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Archbishop Tutu’s Legacy and the Path Towards Racial Healing

On December 26, 2021, Archbishop Emeritus Desmond Mpilo Tutu passed away at 90. A fierce opponent of South African apartheid and a champion of universal human rights, Archbishop Tutu was celebrated as a remarkable force for non-violence and forgiveness.

When negotiations to end apartheid began in May of 1990, the outlook for peace and stability in South Africa was grim. After 50 years of segregation and nearly a century of racist oppression, many feared that the majority Black population would seek retaliation for the enforced brutality, violence, and humiliation of apartheid. Transitioning from the apartheid-era government to a multiracial democracy required planning and tact. 

TAKE ACTION

• Donate to the Desmond and Leah Tutu Legacy Foundation.

• Follow the  Maryland Lynching Truth and Reconciliation Commission public hearings to learn more about America’s history and support efforts for reconciliation.

• Join the movement to support Congresswoman Barbara Lee’s bill to establish a U.S. Commission on Truth, Racial Healing, and Transformation.   

Some suggested replicating the Nuremberg Trials as a model for justice in South Africa by prosecuting members of the old white-run government. Others proposed that the country move on and “let bygones be bygones” (Truth and Reconciliation Commission Report). But neither approach could adequately account for the unique situation that confronted South Africa. Instead, Archbishop Tutu and other peace negotiators created a Truth and Reconciliation Commission (TRC) to forge a public record of the apartheid from the voices of victims and perpetrators. Employing indigenous African justice principles of confession and collective accountability, the TRC presented a justice initiative that sought to heal instead of punish.       

Guided by Ubuntu, a Southern African philosophy that emphasizes the interconnected nature of us all, the TRC relied on shared humanity as an incentive for societal healing. These principles, along with an unyielding capacity for forgiveness and compassion, were at the core of Archbishop Tutu’s work. While the televised hearings were far from perfect, they allowed a nation torn apart by discrimination to air wounds and begin the painful process of moving forward.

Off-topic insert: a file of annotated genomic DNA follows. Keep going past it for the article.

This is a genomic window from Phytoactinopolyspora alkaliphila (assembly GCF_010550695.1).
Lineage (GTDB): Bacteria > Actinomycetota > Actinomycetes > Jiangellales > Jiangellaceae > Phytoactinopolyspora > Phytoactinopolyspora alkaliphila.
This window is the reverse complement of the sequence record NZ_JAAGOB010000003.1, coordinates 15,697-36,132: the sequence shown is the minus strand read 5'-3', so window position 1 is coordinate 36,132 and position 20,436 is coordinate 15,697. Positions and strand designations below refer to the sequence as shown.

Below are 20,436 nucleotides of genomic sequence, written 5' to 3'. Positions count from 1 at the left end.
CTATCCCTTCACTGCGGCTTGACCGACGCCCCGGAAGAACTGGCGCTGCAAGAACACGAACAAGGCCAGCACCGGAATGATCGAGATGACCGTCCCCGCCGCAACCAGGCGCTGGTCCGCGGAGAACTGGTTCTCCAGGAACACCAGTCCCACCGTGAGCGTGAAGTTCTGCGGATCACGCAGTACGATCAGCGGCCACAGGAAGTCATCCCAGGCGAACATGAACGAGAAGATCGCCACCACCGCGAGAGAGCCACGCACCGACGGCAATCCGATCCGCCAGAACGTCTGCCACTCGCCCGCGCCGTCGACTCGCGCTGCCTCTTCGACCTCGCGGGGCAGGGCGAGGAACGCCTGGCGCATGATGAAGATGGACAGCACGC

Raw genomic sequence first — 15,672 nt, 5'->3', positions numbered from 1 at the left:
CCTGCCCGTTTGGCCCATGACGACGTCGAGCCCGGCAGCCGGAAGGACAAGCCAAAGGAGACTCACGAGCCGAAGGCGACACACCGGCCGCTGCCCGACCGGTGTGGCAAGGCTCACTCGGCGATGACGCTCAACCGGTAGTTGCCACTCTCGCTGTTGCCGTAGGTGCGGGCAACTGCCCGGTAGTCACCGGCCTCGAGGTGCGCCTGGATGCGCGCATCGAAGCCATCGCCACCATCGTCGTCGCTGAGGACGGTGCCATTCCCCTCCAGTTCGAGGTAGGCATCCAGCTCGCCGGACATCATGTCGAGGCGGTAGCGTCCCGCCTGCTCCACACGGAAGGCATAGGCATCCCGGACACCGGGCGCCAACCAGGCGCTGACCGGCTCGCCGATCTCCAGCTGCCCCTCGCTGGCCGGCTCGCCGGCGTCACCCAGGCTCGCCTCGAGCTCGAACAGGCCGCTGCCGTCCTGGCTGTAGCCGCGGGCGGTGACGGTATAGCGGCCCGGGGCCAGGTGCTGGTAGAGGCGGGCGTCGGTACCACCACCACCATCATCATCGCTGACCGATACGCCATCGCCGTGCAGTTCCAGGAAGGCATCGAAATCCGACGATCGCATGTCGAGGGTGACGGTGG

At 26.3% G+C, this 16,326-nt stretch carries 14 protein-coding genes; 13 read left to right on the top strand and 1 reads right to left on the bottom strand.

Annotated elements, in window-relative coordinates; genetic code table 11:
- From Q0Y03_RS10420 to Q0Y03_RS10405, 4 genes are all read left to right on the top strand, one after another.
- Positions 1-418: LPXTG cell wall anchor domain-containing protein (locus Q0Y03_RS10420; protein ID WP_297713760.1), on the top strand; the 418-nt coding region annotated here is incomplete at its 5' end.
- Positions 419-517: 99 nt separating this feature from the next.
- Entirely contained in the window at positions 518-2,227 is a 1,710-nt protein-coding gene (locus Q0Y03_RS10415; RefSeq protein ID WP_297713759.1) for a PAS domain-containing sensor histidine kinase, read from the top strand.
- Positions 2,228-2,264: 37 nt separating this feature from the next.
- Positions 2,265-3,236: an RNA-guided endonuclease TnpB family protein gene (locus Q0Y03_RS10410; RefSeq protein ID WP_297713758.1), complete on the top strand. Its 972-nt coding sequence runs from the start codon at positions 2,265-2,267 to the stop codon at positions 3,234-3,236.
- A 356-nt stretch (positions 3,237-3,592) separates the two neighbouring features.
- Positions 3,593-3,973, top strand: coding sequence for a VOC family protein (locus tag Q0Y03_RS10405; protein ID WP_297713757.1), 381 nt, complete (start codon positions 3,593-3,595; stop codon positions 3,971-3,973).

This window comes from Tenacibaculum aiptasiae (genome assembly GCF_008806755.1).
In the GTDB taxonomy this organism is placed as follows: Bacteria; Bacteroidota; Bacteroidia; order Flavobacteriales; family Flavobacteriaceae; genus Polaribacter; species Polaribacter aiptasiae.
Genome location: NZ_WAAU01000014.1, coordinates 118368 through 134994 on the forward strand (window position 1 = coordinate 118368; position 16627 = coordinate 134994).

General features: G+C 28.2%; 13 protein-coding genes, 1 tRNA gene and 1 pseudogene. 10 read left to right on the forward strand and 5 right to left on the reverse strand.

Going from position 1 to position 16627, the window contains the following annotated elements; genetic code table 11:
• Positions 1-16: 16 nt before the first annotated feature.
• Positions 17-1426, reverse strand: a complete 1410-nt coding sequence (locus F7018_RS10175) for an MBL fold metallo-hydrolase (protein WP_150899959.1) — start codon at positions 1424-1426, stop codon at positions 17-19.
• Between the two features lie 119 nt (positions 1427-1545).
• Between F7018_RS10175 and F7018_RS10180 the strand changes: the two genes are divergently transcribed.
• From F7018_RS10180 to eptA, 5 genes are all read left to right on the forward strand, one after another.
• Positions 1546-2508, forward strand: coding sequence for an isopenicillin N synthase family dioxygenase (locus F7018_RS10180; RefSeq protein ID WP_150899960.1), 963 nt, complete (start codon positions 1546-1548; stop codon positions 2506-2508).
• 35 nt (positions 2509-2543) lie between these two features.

As the U.S. fails to enact federal reparations for centuries of violence and inequality toward Black and Indigenous people, activists have turned to Archbishop Tutu’s model of justice. With the support of over 240 organizations, Congresswoman Barbara Lee is calling for the first United States Commission on Truth, Racial Healing, and Transformation (U.S. House). This truth-telling initiative would shed light on decades of denial and clarify the pipeline of disenfranchisement that runs from enslavement through Jim Crow to the institutional racism still present throughout society.  

There have already been truth and reconciliation projects to address U.S. racial violence. In 1980, U.S. Congress set up the Commission on Wartime Relocation and Internment of Civilians to investigate the internment camps for Japanese Americans and during World War II.  In Greensboro, North Carolina, a TRC was set up in 2004 to help process the Greensboro massacre of 1979 (International Center for Transitional Justice). A 2012 truth and reconciliation committee addressed the forced assimilation of Wabanaki children by Maine’s child welfare system (Report of the Maine TRC). Currently, the Maryland Lynching Truth and Reconciliation Commission is investigating racially motivated lynchings (Maryland).

The underlying goal of each commission is accountability and community healing. In order for a national truth and reconciliation effort to take place, pressure from grassroots racial justice movements is imperative to securing political buy-in. This could be the first step in creating more equitable structures. While the retributive justice model has failed and been distorted into a racist tool for mass incarceration and punishment of Black and Latinx people, a transitional justice model would seek to expose harm and heal society through collective understanding, accountability, and reconciliation.

Archbishop Tutu recognized that pain requires compassion, not punishment. And that change requires an ongoing process of healing. A truth and reconciliation project in the United States would pave a road towards healing a nation too long divided. 

KEY TAKEAWAYS

  • Civil rights champion Archbishop Desmond Tutu passed away in December at the age of 90.
  • His support for truth and reconciliation initiatives helped the people of South Africa begin healing from apartheid.
  • Transitional justice is a tool for reconciliation that can be used in the United States as part of an ongoing process of racial healing and reparations.
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